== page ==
An Austrian Army Was Panicked Into Destroying Itself Without an Enemy in Sight
The Austro-Turkish War of 1787 – 1791, between the Austrian Habsburg and Turkish Ottoman empire, saw history’s most catastrophic, and farcical, friendly fire incident. It occurred in the Battle of Karansebes, in 1788. During that engagement, an Austrian army killed and wounded over 10,000 of its own men, routed itself, and scattered in panicked flight without an enemy present.
The Austrian Habsburgs ruled a diverse and multiethnic empire. Its army, reflecting that diversity, was made of units drawn from various ethnic groups, most of whom could not understand each others’ languages. During the night of September 21-22, 1788, Austrian hussars crossed a river to scout. They found no Turks but found some Gypsies who sold them schnapps. Soon, the hussars were rip-roaring drunk.
While the hussars were having a good time getting smashed, back in their camp, the Austrian commander became concerned when the scouts were late coming back. So he sent some infantry across the river to check. The infantry found the hussars and demanded a share of the schnapps. The hussars refused, a brawl ensued, and it escalated into an exchange of gunfire. During that fight, an infantryman had the clever idea of pranking the hussars by shouting “Turci! Turci!” (“Turks! Turks!”). That caused the inebriated hussars to pick up the cry, and flee in panic while screaming “Turci! Turci!“. They were joined by many infantrymen, unaware that the alarm had been a prank shouted by one of their comrades.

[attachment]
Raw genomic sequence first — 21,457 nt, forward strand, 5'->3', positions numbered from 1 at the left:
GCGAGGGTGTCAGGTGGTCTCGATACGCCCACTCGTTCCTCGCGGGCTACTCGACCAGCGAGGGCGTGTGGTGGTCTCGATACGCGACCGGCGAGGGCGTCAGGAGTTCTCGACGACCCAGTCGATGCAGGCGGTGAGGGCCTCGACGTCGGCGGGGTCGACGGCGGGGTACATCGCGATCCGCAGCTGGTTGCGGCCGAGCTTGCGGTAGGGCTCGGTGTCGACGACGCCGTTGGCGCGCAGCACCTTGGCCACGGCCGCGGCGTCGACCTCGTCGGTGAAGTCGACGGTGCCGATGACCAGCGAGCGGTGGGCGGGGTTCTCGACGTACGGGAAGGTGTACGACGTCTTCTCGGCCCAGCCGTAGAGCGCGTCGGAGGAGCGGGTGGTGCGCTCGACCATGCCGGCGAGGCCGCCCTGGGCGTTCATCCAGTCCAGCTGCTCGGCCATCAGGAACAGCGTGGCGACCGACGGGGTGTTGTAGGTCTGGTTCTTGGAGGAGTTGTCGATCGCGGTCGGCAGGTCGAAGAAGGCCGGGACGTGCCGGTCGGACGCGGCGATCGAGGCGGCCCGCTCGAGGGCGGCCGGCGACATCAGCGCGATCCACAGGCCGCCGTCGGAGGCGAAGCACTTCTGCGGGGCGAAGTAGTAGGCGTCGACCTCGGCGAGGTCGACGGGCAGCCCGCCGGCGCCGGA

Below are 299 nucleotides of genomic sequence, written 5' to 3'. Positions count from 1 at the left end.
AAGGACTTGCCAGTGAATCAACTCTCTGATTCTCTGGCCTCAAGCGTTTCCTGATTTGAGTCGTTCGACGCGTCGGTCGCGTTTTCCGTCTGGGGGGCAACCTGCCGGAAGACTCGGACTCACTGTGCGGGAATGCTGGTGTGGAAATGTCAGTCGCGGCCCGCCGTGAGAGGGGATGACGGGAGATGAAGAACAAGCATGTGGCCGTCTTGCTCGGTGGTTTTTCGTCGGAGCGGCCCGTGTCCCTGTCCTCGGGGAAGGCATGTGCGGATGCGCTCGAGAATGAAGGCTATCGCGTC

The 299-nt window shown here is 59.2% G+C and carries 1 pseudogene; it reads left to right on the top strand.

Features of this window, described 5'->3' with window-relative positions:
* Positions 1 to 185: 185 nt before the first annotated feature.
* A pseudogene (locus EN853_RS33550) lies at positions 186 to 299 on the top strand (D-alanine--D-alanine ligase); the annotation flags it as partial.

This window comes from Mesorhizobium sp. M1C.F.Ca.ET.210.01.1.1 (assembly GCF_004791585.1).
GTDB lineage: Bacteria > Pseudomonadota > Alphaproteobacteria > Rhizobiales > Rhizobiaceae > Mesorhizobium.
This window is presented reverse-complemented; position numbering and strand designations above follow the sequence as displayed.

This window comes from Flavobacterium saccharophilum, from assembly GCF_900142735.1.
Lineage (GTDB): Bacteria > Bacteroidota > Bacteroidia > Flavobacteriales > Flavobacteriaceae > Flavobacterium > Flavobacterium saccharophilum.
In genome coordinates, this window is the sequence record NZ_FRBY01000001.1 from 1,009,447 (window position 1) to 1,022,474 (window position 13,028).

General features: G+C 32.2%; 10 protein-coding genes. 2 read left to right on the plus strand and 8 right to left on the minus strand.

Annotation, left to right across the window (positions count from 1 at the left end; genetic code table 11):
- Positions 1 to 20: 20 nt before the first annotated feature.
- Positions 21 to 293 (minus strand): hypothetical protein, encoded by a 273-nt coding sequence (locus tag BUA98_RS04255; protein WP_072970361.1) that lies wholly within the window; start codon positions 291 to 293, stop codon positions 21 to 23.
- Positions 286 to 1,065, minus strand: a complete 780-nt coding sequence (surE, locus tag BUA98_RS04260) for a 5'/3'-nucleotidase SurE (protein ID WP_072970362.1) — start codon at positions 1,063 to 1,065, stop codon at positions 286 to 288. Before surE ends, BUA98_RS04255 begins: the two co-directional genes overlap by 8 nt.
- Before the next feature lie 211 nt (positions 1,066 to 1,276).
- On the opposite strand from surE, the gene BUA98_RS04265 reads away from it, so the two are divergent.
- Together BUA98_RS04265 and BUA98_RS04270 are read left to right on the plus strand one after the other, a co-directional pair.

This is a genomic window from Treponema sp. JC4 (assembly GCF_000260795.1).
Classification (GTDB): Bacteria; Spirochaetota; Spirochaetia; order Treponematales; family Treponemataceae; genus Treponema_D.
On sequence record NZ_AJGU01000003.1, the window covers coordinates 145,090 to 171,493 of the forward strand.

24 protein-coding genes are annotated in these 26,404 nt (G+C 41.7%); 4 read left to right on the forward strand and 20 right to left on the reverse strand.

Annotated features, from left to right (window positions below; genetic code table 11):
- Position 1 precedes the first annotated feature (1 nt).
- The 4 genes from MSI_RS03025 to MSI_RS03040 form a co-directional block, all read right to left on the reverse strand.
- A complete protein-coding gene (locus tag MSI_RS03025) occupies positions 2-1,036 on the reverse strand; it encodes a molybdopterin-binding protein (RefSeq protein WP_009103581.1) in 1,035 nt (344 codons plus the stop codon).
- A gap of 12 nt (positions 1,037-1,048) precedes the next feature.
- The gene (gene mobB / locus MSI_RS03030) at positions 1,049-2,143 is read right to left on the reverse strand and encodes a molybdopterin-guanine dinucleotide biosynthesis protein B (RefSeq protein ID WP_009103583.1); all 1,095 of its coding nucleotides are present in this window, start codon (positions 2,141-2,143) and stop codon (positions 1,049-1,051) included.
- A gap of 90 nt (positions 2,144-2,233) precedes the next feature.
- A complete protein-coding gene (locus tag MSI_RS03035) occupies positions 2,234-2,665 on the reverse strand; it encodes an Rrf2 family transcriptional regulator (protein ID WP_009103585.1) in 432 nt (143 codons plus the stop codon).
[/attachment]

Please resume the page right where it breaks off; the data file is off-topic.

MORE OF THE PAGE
While that fracas was going on, the Austrian camp stirred uneasily at the sounds of distant gunfire and screams across the river. When the mob of panicked hussars and infantry neared the camp, shouting “Turci! Turci!“, they were challenged by sentries, who shouted at them to “Halt! Halt!“. That was misheard by some non-German speaking soldiers as people shouting “Allah! Allah!” In the ensuing tumult, an artillery officer reasoned that the camp was under attack, and ordered his cannons to open fire.
As soldiers woke up to the sounds of combat, startled and confused, some began firing wildly, and within minutes, the panic and wild firing spread and engulfed the camp. Soon, entire regiments were firing volleys at each other, before the entire army dissolved and scattered in panicked flight. The Turks arrived two days later and captured the Austrian camp, where they found 10,000 dead and wounded Habsburgs.